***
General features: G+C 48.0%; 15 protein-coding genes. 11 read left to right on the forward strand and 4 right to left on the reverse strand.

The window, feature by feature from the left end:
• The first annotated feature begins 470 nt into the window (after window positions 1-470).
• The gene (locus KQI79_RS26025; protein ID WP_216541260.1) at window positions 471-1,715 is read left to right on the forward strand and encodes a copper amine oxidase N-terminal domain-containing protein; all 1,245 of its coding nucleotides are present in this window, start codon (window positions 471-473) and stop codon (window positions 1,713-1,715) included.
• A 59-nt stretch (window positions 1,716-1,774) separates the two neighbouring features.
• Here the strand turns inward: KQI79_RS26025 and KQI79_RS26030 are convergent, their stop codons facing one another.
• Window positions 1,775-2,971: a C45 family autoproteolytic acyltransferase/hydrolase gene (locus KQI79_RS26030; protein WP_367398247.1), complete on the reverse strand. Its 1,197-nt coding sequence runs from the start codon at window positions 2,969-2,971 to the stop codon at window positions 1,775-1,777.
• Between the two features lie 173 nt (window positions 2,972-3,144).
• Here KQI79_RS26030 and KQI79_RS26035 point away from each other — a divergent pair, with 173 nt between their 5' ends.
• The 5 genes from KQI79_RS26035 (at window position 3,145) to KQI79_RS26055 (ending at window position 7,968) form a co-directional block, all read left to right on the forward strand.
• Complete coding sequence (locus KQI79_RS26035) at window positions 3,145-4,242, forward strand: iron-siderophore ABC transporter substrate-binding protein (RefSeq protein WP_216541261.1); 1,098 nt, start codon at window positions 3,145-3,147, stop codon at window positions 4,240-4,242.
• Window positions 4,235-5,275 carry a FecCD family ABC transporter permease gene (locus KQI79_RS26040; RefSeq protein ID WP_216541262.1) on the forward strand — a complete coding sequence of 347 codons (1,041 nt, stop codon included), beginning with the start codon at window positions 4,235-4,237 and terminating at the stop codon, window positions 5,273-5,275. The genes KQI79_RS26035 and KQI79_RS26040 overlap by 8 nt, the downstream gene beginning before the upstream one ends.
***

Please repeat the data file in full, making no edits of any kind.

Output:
General features: G+C 48.0%; 15 protein-coding genes. 11 read left to right on the forward strand and 4 right to left on the reverse strand.

The window, feature by feature from the left end:
• The first annotated feature begins 470 nt into the window (after window positions 1-470).
• The gene (locus KQI79_RS26025; protein ID WP_216541260.1) at window positions 471-1,715 is read left to right on the forward strand and encodes a copper amine oxidase N-terminal domain-containing protein; all 1,245 of its coding nucleotides are present in this window, start codon (window positions 471-473) and stop codon (window positions 1,713-1,715) included.
• A 59-nt stretch (window positions 1,716-1,774) separates the two neighbouring features.
• Here the strand turns inward: KQI79_RS26025 and KQI79_RS26030 are convergent, their stop codons facing one another.
• Window positions 1,775-2,971: a C45 family autoproteolytic acyltransferase/hydrolase gene (locus KQI79_RS26030; protein WP_367398247.1), complete on the reverse strand. Its 1,197-nt coding sequence runs from the start codon at window positions 2,969-2,971 to the stop codon at window positions 1,775-1,777.
• Between the two features lie 173 nt (window positions 2,972-3,144).
• Here KQI79_RS26030 and KQI79_RS26035 point away from each other — a divergent pair, with 173 nt between their 5' ends.
• The 5 genes from KQI79_RS26035 (at window position 3,145) to KQI79_RS26055 (ending at window position 7,968) form a co-directional block, all read left to right on the forward strand.
• Complete coding sequence (locus KQI79_RS26035) at window positions 3,145-4,242, forward strand: iron-siderophore ABC transporter substrate-binding protein (RefSeq protein WP_216541261.1); 1,098 nt, start codon at window positions 3,145-3,147, stop codon at window positions 4,240-4,242.
• Window positions 4,235-5,275 carry a FecCD family ABC transporter permease gene (locus KQI79_RS26040; RefSeq protein ID WP_216541262.1) on the forward strand — a complete coding sequence of 347 codons (1,041 nt, stop codon included), beginning with the start codon at window positions 4,235-4,237 and terminating at the stop codon, window positions 5,273-5,275. The genes KQI79_RS26035 and KQI79_RS26040 overlap by 8 nt, the downstream gene beginning before the upstream one ends.